REGULATION OF APOPTOSIS Negative signals that can initiate apoptosis: -internal apoptosis machinery is activated if growth factor signals no longer stop it - molecules that bind to specific receptors (death receptors) on the cell surface and signal the cell to begin the apoptosis program. increased levels of oxidants within the cell damage the DNA (as can other agents like UV light, X-rays, chemotherapy drugs)
INTERNAL REGULATION OF APOPTOSIS - BCL-2 family proteins can either be pro- apoptotic or anti-apoptotic - they regulate mitochondrial (and ER) permeability at mitochondria, cytochrome C in the inner mitochondrial space must not leak out to prevent apoptosis - at the ER, Ca2+ exit is regulated; its presence in cytosol can enhance mitochondrial events
Anti- Apoptosis Pro-Apoptosis Cyto C/ Fragments SURVIVAL VS. DEATH THE DUEL BETWEEN SURVIVAL AND DEATH REGULATORS AT THE MITOCHONDRIA APAF-1 CASPASE CASCADE APOPTOSIS SURVIVAL Mitochondria
21 CASPASES Conserved structural features
Caspase 9 acts in an autocatalytic fashion; Inhibitors of Apoptosis block Capases by direct Binding; Initiator caspase cleaves and activates effector caspases Apoptosome Pro- caspase 9 Pro-caspase 3 Pro-caspase 6 etc. XIAP c-IAP Survivin Active caspase 9
24 DISPLACEMENT MODEL OF BCL-2 FAMILY ACTION BH3-only proteins displace Bcl-2 pro-survival members that inhibit Bax and Bak (Leber)
25 Direct activation model - BH3 only proteins bind to Bax to promote its activation and membrane insertion
26 Embedded Together - Initial activation New model proposed by Leber et al
Bcl-X Bax CASPASES CYTO. C Regulation of BAD by Phosphorylation Bax Inhibitors of Bax Bax Activators of Bax BAD 14-3-3 Survival Kinases Bcl-X BAD S112 S136 Bax
28 36 Control of Cell survival by PI3K/PKB Duronio, Biochem J.
EXTERNAL SIGNALS Fas and the TNF receptor are receptors at the cell surface - binding of the complementary death activator (FasL and TNF respectively) causes receptor trimerization - this transmits a signal that leads to recruitment and activation of caspase 8 - caspase 8 (like caspase 9) initiates a cascade of caspase activation leading to death of the cell - caspase 8 can also cleave Bid to form tBid which can activate the mitochondrial events
EXTERNAL SIGNALS FasL expression is regulated by Forkhead Transcription Factors (e.g. FOXO3a) FOXO3a is inhibited by phosphorylation mediated by PKB/akt (PI3Kinase-dependent), thus linking pro-survival effects of PI3K/PKB with its inhibitory effects on this death pathway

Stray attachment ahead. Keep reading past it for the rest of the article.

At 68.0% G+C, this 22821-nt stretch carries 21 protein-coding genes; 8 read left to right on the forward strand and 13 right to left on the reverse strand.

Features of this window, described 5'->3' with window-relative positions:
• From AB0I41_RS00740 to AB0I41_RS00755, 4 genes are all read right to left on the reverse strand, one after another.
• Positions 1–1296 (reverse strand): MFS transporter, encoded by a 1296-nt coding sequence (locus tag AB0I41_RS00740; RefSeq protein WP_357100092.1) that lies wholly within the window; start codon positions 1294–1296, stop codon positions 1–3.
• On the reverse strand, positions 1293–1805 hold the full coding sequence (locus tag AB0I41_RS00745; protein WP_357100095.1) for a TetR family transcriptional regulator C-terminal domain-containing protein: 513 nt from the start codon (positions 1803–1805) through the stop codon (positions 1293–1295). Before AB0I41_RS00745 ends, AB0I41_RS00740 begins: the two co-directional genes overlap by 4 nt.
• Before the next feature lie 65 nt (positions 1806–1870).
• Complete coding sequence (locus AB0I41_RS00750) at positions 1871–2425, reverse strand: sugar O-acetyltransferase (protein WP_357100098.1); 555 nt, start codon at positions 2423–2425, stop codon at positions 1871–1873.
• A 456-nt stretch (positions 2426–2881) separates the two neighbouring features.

32 36 Control of Cell survival by PI3K/PKB Duronio, Biochem J.
33 Methods of apoptosis analysis DNA fragmentation Flow cytometry to detect cell surface annexin V Flow cytometry to detect sub-diploid DNA by PI staining (small DNA fragments leak out of cells) TUNEL staining (detect DNA ends) Detection of active Caspases by immunoblot or fluorescent substrates
34 DNA is cleaved at inter-nucleosomal sites when apoptosis is induced Increasing conc. of PI3K inhibitor causes apoptosis in cells (left half of gel). Scheid et al, Biochem. J. 312: 159-62 (1995)
35 FLOW CYTOMETER
36 Use of Flow cytometry and staining of DNA in permeabilized cells to assay apoptosis Cytokine starvation induces apoptosis within 24h. Mcl-1 and mutant forms have variable ability to block apoptosis. Jamil et al, 2010.
37 Use of TUNEL (TdT-Mediated dUTP Nick- End Labeling) to detect fragmented DNA in tissue sections Normal Apoptosis induced
38 Apoptosis analysis Double staining for annexinV and PI for early and late apoptosis. Fluorescent substrate analog binds to active caspases. Green stain indicates active caspases and Hoechst stain shows fragmented nuclei. Scott et al, J. Orth. Res, 23: 1219-25, 2005.
References Leber, B, Lin, J and Andrews, DW. Embedded together: The life and death consequences of the Bcl-2 family with membranes. Apoptosis 12, 897-911 (2007). Danial, NN and Korsmeyer,SJ. Cell death: critical conrol points. Cell 116, 205-219 (2004). Zimmerman, KC, Bonzon, Green, DR. The machinery of programmed cell death. Pharmacology and Therapeutics 92: 57-70.(2001). Duronio, V. The life of a cell: apoptosis regulation by the PI3K/PKB pathway. Biochem. J. 415: 333-344 (2008). Vandenabeele et al, Molecular mechanisms of necroptosis. Nature Rev. Cell Biol. 11, 700-714 (2010). Flow cytometry tutorial: http://probes.invitrogen.com/resources/education/tutorials/4Intro_Fl ow/player.html http://probes.invitrogen.com/resources/education/tutorials/4Intro_Fl ow/player.html